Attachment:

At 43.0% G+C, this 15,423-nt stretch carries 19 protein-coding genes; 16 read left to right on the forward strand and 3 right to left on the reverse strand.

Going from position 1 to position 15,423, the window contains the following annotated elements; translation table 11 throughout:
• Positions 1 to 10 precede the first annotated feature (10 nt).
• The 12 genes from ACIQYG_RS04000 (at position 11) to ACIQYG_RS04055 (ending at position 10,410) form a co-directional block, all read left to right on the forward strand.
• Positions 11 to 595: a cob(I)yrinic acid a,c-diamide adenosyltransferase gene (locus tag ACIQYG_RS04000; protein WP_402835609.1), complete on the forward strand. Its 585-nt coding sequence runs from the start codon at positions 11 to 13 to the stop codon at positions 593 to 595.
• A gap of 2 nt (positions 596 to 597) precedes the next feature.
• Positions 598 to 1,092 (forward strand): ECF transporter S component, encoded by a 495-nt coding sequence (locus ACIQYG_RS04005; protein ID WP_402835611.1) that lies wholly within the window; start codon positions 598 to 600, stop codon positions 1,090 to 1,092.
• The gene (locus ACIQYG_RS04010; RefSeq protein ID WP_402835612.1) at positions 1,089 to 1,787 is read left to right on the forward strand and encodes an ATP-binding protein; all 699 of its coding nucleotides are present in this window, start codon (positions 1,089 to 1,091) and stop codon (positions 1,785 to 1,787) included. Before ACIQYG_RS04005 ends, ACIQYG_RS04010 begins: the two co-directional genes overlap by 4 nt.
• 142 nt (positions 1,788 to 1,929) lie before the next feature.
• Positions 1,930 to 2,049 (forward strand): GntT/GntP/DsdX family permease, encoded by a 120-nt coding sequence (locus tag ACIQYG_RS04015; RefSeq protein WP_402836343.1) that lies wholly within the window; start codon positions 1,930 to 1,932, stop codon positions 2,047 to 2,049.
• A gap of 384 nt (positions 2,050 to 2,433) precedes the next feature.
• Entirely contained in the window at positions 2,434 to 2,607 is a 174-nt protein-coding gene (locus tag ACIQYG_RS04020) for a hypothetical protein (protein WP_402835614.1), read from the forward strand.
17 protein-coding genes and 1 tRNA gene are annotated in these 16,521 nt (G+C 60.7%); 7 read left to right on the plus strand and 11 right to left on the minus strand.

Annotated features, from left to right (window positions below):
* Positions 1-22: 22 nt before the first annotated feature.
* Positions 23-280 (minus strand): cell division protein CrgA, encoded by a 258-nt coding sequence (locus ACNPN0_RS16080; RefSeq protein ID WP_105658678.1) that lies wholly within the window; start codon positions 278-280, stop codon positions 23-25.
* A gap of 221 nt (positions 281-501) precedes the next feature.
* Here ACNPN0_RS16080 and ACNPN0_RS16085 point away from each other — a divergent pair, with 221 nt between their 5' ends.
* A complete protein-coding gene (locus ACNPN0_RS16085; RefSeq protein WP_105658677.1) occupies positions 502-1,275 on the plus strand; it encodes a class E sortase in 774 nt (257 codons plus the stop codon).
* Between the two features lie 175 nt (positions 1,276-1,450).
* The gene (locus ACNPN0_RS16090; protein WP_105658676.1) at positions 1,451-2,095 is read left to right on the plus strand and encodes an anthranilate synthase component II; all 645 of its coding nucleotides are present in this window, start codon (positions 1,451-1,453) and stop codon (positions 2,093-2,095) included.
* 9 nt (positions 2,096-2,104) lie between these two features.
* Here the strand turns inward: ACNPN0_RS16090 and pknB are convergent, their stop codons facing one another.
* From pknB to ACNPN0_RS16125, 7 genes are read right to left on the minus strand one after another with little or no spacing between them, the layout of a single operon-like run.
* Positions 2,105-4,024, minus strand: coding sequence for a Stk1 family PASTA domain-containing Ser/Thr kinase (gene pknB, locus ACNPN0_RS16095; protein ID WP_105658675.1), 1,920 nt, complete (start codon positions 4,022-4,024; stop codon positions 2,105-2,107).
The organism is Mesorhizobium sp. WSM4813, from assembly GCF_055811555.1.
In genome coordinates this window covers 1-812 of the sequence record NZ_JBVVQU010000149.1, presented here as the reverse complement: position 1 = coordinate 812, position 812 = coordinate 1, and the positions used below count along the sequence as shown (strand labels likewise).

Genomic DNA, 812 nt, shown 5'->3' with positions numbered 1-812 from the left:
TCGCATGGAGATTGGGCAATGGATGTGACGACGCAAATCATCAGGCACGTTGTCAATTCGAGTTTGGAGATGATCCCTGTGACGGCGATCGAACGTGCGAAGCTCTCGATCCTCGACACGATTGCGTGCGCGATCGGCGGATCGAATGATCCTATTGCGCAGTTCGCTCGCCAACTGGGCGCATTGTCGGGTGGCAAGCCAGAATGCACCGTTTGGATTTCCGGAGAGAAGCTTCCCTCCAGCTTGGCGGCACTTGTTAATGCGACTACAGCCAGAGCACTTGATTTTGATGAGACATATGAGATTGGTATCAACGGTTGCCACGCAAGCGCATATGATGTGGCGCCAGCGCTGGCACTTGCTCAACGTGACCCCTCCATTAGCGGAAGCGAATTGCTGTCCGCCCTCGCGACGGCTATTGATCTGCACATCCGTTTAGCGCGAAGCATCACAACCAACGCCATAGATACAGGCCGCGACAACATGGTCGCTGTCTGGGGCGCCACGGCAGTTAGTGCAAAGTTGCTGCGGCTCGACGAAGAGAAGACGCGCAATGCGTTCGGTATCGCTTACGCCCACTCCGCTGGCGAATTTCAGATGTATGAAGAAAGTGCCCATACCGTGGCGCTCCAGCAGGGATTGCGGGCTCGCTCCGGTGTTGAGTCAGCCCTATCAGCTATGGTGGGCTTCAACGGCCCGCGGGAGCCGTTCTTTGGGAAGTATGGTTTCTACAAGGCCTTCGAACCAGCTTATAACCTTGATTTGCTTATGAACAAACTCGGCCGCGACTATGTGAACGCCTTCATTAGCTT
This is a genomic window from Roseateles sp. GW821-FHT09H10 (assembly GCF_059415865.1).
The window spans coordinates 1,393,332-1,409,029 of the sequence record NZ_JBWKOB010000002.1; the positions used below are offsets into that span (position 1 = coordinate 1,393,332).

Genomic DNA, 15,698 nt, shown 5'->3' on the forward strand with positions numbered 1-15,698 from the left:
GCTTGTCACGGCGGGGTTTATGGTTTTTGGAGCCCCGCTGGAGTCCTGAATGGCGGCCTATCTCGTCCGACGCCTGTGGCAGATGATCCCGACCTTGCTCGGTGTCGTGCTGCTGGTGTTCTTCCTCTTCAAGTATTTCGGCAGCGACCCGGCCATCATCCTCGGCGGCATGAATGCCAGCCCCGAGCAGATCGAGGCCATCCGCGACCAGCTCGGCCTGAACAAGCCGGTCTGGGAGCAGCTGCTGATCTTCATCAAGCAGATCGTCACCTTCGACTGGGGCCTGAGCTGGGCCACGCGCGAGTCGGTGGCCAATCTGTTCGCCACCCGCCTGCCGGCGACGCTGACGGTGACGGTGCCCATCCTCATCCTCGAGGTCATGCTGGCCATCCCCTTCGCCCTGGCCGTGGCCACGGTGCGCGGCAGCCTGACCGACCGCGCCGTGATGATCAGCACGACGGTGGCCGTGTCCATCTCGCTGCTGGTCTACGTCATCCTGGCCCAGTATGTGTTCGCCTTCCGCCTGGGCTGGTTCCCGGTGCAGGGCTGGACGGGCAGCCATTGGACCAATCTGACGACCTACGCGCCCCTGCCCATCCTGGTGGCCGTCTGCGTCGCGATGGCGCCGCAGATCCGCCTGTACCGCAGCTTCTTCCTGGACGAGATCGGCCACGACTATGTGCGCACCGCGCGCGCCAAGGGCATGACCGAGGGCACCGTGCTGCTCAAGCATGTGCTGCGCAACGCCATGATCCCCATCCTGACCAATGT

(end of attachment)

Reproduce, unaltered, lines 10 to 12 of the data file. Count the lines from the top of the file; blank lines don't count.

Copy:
• Positions 1,930 to 2,049 (forward strand): GntT/GntP/DsdX family permease, encoded by a 120-nt coding sequence (locus tag ACIQYG_RS04015; RefSeq protein WP_402836343.1) that lies wholly within the window; start codon positions 1,930 to 1,932, stop codon positions 2,047 to 2,049.
• A gap of 384 nt (positions 2,050 to 2,433) precedes the next feature.
• Entirely contained in the window at positions 2,434 to 2,607 is a 174-nt protein-coding gene (locus tag ACIQYG_RS04020) for a hypothetical protein (protein WP_402835614.1), read from the forward strand.